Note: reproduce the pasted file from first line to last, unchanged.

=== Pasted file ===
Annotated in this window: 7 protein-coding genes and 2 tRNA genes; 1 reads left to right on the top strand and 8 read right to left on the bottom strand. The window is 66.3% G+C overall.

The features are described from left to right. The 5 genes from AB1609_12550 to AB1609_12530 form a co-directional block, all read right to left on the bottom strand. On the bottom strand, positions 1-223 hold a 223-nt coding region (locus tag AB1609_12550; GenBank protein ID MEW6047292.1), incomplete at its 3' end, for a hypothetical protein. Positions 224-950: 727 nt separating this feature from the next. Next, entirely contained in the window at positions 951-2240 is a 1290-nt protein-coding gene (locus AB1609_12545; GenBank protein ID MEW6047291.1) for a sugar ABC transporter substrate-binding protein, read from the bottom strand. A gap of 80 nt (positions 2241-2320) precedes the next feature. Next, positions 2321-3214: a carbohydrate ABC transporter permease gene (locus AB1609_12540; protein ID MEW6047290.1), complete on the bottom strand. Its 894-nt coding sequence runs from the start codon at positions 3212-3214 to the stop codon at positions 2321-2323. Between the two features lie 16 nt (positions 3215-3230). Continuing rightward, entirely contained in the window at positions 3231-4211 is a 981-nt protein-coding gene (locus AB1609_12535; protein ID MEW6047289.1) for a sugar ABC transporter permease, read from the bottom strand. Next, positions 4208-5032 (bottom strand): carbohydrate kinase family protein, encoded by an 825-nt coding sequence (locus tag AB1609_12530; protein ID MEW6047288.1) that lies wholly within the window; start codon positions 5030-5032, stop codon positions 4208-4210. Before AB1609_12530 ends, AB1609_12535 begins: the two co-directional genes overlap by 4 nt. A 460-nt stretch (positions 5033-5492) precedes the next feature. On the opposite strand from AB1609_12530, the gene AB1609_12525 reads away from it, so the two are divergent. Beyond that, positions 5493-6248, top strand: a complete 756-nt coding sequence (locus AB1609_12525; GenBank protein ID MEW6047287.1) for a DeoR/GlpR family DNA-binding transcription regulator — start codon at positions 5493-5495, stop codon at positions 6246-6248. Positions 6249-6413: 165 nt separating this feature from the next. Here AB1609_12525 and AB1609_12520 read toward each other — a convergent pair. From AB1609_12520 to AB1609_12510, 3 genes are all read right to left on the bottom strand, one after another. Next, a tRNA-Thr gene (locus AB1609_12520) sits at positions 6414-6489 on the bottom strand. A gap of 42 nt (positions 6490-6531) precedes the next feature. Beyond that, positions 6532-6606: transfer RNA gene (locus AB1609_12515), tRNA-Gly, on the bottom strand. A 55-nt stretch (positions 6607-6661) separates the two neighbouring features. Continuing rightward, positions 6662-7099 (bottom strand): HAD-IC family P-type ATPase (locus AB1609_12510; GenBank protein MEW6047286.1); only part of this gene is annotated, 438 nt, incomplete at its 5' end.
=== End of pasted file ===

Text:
Annotated in this window: 7 protein-coding genes and 2 tRNA genes; 1 reads left to right on the top strand and 8 read right to left on the bottom strand. The window is 66.3% G+C overall.

The features are described from left to right. The 5 genes from AB1609_12550 to AB1609_12530 form a co-directional block, all read right to left on the bottom strand. On the bottom strand, positions 1-223 hold a 223-nt coding region (locus tag AB1609_12550; GenBank protein ID MEW6047292.1), incomplete at its 3' end, for a hypothetical protein. Positions 224-950: 727 nt separating this feature from the next. Next, entirely contained in the window at positions 951-2240 is a 1290-nt protein-coding gene (locus AB1609_12545; GenBank protein ID MEW6047291.1) for a sugar ABC transporter substrate-binding protein, read from the bottom strand. A gap of 80 nt (positions 2241-2320) precedes the next feature. Next, positions 2321-3214: a carbohydrate ABC transporter permease gene (locus AB1609_12540; protein ID MEW6047290.1), complete on the bottom strand. Its 894-nt coding sequence runs from the start codon at positions 3212-3214 to the stop codon at positions 2321-2323. Between the two features lie 16 nt (positions 3215-3230). Continuing rightward, entirely contained in the window at positions 3231-4211 is a 981-nt protein-coding gene (locus AB1609_12535; protein ID MEW6047289.1) for a sugar ABC transporter permease, read from the bottom strand. Next, positions 4208-5032 (bottom strand): carbohydrate kinase family protein, encoded by an 825-nt coding sequence (locus tag AB1609_12530; protein ID MEW6047288.1) that lies wholly within the window; start codon positions 5030-5032, stop codon positions 4208-4210. Before AB1609_12530 ends, AB1609_12535 begins: the two co-directional genes overlap by 4 nt. A 460-nt stretch (positions 5033-5492) precedes the next feature. On the opposite strand from AB1609_12530, the gene AB1609_12525 reads away from it, so the two are divergent. Beyond that, positions 5493-6248, top strand: a complete 756-nt coding sequence (locus AB1609_12525; GenBank protein ID MEW6047287.1) for a DeoR/GlpR family DNA-binding transcription regulator — start codon at positions 5493-5495, stop codon at positions 6246-6248. Positions 6249-6413: 165 nt separating this feature from the next. Here AB1609_12525 and AB1609_12520 read toward each other — a convergent pair. From AB1609_12520 to AB1609_12510, 3 genes are all read right to left on the bottom strand, one after another. Next, a tRNA-Thr gene (locus AB1609_12520) sits at positions 6414-6489 on the bottom strand. A gap of 42 nt (positions 6490-6531) precedes the next feature. Beyond that, positions 6532-6606: transfer RNA gene (locus AB1609_12515), tRNA-Gly, on the bottom strand. A 55-nt stretch (positions 6607-6661) separates the two neighbouring features. Continuing rightward, positions 6662-7099 (bottom strand): HAD-IC family P-type ATPase (locus AB1609_12510; GenBank protein MEW6047286.1); only part of this gene is annotated, 438 nt, incomplete at its 5' end.